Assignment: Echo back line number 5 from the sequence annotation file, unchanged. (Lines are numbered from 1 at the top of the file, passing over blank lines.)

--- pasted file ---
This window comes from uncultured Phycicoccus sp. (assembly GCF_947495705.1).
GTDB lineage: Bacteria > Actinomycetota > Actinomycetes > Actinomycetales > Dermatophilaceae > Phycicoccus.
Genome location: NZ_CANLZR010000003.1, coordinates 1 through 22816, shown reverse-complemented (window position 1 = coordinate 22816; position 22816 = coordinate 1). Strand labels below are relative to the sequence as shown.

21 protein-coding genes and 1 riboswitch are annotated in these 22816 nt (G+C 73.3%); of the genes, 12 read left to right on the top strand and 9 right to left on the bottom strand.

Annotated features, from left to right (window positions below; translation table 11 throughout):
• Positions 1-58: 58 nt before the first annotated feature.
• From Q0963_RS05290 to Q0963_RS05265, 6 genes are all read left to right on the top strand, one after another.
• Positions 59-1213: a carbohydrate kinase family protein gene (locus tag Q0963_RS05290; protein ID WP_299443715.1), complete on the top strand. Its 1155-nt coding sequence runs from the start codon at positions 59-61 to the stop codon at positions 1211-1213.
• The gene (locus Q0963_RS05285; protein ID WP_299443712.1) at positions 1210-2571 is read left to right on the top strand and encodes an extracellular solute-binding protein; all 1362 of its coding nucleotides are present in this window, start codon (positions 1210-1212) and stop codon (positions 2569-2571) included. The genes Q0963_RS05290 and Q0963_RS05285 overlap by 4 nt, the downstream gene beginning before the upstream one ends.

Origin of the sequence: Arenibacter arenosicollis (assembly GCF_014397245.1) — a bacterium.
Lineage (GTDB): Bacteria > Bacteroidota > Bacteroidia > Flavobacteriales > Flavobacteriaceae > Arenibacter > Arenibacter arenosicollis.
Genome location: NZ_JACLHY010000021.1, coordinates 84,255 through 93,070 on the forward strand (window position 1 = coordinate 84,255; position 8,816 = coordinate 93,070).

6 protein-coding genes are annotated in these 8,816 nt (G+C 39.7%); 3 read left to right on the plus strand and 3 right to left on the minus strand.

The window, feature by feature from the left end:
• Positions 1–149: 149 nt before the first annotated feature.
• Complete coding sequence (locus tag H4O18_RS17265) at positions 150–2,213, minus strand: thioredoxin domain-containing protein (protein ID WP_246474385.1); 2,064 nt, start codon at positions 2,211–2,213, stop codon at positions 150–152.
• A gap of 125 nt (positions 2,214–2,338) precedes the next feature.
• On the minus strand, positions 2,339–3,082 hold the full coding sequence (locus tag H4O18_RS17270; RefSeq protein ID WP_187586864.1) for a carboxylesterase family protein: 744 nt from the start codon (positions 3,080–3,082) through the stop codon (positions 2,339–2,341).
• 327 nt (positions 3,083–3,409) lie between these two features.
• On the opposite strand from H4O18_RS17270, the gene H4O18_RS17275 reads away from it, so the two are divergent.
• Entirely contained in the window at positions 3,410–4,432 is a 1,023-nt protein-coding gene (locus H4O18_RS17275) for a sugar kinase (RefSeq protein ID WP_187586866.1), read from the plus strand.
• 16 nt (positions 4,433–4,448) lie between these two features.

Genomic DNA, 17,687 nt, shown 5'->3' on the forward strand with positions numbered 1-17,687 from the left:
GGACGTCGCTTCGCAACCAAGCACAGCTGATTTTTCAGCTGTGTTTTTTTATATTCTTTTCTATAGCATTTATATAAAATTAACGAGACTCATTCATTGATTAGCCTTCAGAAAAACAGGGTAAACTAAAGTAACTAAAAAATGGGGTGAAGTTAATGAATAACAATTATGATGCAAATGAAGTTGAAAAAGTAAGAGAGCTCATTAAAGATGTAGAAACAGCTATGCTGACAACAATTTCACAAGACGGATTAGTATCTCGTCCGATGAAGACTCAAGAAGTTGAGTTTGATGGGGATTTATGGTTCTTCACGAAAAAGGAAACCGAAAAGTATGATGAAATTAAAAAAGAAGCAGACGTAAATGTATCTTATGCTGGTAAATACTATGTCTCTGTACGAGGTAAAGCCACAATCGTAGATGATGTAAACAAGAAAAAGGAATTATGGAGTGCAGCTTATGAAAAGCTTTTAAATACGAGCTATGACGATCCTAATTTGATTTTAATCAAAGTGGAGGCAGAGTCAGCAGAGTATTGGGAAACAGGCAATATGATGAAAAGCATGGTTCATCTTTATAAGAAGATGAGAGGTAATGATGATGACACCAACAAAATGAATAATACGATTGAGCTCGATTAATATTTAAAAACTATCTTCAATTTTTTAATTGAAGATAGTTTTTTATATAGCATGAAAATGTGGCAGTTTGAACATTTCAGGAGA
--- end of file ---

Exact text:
Annotated features, from left to right (window positions below; translation table 11 throughout):